River and lake safety

The aquatic environment around rivers, lakes and lagoons can be unpredictable. If you're visiting these areas, take note of these river and lake safety tips.

Accessibility

Disability access level - hard

Permitted

Fishing

A current NSW recreational fishing licence is required when fishing in all waters.

Prohibited

Carrying and using chainsaws is strictly prohibited.

Pets

Pets and domestic animals (other than certified assistance animals) are not permitted. Find out which regional parks allow dog walking and see the pets in parks policy for more information.

Smoking

NSW national parks are no smoking areas.

Learn more

Swifts Creek campground is in Murray Valley National Park. Here are just some of the reasons why this park is special:

Aboriginal heritage

Two friends fishing at the river, Murray Valley National Park. Photo: David Finnegan

The river red gum forests of the Murray Valley are the traditional Country for Aboriginal people. The landscape and all that it contains; rivers, forests, birds and animals are part of cultural beliefs and feature in Dreaming stories. The park provided a wealth of resources, including plants that were used as medicines and in tool making. The river was a rich food source; in some seasons the water was so clear and the fish plentiful. When you're exploring the park, keep your eyes open for Aboriginal sites, especially middens, oven mounds and scarred trees, where bark has been removed from the tree to make canoes, coolamons and shields.

An abundance of treasures

Bird watching on the river, Murray Valley National Park. Photo: David Finnegan

The Ramsar-listed Murray Valley wetland is home to over 60 threatened native animal species and 40 threatened plant species. Lay down the paddle of your canoe and sit in the silence, enjoying the company of egrets and cormorants, and keep an eye out for the superb parrot, slender and bright green. You may also see night herons, black swans, yellow rosellas, ducks, falcons, cockatoos, tree creepers, pardalotes, kingfishers and owls - this is truly a bird-lover's paradise.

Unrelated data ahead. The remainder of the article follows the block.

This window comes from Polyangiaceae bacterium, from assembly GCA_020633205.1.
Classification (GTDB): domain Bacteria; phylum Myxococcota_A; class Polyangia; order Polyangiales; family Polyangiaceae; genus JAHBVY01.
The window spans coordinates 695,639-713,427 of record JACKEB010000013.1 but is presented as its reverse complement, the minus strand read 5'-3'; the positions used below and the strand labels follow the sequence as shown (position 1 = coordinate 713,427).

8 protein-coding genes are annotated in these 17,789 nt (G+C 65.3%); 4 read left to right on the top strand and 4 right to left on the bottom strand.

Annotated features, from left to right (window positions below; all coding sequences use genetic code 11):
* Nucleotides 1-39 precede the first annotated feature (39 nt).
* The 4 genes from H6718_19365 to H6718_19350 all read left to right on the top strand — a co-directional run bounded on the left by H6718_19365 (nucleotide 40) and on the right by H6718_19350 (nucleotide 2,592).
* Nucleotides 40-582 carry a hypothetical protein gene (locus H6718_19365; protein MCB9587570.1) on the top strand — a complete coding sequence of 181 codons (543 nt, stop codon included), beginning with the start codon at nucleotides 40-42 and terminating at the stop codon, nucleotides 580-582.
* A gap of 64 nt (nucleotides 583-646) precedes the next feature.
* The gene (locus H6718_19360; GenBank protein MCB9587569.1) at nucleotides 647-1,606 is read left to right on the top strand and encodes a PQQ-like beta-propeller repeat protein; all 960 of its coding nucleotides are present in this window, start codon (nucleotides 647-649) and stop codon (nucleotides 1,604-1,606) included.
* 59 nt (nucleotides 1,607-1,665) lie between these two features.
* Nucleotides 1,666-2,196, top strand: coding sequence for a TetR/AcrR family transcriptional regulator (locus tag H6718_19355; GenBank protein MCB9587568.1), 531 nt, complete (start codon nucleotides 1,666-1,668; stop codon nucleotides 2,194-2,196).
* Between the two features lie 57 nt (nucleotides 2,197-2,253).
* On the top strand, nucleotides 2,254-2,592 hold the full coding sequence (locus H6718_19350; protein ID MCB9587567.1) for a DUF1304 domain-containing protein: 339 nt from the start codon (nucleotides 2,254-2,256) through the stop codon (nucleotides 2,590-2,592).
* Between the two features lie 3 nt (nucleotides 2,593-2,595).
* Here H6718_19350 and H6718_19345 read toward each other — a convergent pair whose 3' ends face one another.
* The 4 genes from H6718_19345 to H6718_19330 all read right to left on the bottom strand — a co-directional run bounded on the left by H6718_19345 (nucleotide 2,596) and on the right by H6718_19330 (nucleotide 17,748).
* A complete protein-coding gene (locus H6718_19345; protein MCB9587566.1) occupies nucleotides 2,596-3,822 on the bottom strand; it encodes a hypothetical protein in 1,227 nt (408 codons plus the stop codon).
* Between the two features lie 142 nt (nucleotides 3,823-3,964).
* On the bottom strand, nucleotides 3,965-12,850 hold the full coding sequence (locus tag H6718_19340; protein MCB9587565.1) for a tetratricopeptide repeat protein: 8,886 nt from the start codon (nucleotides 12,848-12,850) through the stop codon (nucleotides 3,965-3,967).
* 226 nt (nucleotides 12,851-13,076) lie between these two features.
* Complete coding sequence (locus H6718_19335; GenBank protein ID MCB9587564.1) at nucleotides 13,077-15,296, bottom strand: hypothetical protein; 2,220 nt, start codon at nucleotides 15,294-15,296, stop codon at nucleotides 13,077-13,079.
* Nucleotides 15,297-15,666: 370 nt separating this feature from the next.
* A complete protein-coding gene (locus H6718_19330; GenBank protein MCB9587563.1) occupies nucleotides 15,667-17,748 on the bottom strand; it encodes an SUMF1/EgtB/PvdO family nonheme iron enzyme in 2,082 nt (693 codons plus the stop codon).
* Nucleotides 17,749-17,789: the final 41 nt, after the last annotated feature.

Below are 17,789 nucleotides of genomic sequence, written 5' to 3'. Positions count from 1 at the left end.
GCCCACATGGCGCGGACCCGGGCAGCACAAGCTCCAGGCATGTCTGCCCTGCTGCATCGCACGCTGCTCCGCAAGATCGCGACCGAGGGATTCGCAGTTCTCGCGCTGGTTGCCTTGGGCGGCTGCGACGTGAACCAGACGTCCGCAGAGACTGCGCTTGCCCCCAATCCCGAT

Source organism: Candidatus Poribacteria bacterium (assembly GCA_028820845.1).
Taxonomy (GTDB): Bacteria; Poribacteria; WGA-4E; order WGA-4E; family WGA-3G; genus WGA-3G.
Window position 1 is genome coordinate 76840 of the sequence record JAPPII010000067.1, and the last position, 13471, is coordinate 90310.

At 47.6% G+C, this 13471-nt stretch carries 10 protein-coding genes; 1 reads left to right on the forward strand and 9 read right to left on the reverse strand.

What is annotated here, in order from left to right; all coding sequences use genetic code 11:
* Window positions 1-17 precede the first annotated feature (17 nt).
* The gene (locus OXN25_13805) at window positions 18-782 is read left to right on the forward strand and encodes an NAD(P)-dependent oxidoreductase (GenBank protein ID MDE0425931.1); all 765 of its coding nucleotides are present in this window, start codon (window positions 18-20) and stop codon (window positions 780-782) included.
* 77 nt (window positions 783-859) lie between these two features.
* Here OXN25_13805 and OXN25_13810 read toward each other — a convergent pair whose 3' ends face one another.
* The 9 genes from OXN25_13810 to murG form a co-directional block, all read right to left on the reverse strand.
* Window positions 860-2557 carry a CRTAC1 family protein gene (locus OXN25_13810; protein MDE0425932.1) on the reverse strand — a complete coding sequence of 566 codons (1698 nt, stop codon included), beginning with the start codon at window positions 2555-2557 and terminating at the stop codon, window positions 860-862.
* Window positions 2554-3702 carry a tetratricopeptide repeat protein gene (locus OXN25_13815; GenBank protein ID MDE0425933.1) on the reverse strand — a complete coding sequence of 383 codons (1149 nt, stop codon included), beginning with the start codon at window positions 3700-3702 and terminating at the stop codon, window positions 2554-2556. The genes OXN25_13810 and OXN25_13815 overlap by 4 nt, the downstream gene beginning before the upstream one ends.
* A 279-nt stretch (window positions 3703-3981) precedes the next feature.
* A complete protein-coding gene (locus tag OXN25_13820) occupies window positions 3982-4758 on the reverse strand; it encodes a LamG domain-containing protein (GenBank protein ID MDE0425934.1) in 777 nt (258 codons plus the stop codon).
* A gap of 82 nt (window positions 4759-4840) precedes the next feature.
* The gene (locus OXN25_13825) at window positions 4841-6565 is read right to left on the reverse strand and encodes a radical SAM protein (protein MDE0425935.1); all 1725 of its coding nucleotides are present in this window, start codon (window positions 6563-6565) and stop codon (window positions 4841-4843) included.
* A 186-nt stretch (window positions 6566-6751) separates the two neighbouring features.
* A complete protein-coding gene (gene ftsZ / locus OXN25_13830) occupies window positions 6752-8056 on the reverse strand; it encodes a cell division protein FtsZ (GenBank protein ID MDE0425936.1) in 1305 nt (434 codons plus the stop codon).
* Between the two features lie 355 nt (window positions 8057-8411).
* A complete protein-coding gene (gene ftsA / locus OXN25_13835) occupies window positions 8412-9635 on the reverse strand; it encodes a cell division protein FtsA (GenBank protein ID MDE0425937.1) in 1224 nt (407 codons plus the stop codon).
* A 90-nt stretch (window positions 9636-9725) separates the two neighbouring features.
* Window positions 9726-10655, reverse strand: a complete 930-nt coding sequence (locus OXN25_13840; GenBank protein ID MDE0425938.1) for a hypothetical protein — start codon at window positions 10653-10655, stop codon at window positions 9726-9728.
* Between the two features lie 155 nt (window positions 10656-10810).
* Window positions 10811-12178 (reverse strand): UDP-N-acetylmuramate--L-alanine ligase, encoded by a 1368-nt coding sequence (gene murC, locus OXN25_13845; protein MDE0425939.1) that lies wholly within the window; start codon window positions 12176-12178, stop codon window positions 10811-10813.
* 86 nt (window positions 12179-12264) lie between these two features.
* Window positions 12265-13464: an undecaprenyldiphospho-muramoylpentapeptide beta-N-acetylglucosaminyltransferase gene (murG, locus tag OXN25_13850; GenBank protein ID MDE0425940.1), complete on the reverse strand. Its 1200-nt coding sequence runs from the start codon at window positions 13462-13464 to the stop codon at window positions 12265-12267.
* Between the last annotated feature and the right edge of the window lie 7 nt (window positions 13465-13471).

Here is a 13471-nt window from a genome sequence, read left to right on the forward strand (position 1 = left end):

• Moira Drive The scenic Moira drive takes you through the gorgeous river red gum forest around the mighty Murray River. Walk to the water bird observatory and stop for a picnic lunch.
  • Murray River canoe trails These 4 canoe trails in Murray Valley National Park and Victoria’s Barmah National Park offer something for every paddler. Canoe the flowing Murray River, secluded creeks or Barmah Lake.
  • Personalised birding tours around Deniliquin Keen birders will love these tailored outings by Australian Ornithological Services. They're a great way see rare and endemic birds, including plains wanderers, in the unique ecosystems near the outback town of Deniliquin.
  • Reed Beds Bird Hide boardwalk It’s an easy walk along the boardwalk to Reed Beds Bird Hide, with fun things to do along the way. Listen to see how many different bird calls you can hear on the way.

Forestry history

Woman observes red gum logging, Murray Valley National Park. Photo: Gavin Hansford

The magnificent river red gums have made this an important area for forestry and milling since the mid-nineteenth century. By the 1870's, construction of railway lines brought great demand for red gum sleepers; logging became a key feature of this area's industry. Wood-chopping events have long been a feature of local festivals and many people who live in Mathoura are third and fourth-generation timber workers.